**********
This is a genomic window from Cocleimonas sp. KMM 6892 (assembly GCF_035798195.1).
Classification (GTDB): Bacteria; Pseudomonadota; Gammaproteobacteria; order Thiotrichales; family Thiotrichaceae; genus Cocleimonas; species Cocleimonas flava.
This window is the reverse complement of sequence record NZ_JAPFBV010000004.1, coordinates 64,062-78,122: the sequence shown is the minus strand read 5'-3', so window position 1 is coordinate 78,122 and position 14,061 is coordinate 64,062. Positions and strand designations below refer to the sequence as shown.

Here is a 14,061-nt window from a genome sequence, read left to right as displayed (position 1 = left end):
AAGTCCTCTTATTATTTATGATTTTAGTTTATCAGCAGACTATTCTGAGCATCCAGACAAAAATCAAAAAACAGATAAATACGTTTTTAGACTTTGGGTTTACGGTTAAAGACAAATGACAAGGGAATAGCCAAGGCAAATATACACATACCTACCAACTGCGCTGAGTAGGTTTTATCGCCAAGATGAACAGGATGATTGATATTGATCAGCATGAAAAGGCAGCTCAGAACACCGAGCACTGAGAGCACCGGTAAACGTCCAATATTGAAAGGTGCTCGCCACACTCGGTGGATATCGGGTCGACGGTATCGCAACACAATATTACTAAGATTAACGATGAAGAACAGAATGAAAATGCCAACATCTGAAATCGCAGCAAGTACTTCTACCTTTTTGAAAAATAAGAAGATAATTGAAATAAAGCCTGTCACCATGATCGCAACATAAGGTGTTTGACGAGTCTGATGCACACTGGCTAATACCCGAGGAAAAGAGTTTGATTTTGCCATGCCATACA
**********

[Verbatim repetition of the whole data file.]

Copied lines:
This is a genomic window from Cocleimonas sp. KMM 6892 (assembly GCF_035798195.1).
Classification (GTDB): Bacteria; Pseudomonadota; Gammaproteobacteria; order Thiotrichales; family Thiotrichaceae; genus Cocleimonas; species Cocleimonas flava.
This window is the reverse complement of sequence record NZ_JAPFBV010000004.1, coordinates 64,062-78,122: the sequence shown is the minus strand read 5'-3', so window position 1 is coordinate 78,122 and position 14,061 is coordinate 64,062. Positions and strand designations below refer to the sequence as shown.

Here is a 14,061-nt window from a genome sequence, read left to right as displayed (position 1 = left end):
AAGTCCTCTTATTATTTATGATTTTAGTTTATCAGCAGACTATTCTGAGCATCCAGACAAAAATCAAAAAACAGATAAATACGTTTTTAGACTTTGGGTTTACGGTTAAAGACAAATGACAAGGGAATAGCCAAGGCAAATATACACATACCTACCAACTGCGCTGAGTAGGTTTTATCGCCAAGATGAACAGGATGATTGATATTGATCAGCATGAAAAGGCAGCTCAGAACACCGAGCACTGAGAGCACCGGTAAACGTCCAATATTGAAAGGTGCTCGCCACACTCGGTGGATATCGGGTCGACGGTATCGCAACACAATATTACTAAGATTAACGATGAAGAACAGAATGAAAATGCCAACATCTGAAATCGCAGCAAGTACTTCTACCTTTTTGAAAAATAAGAAGATAATTGAAATAAAGCCTGTCACCATGATCGCAACATAAGGTGTTTGACGAGTCTGATGCACACTGGCTAATACCCGAGGAAAAGAGTTTGATTTTGCCATGCCATACA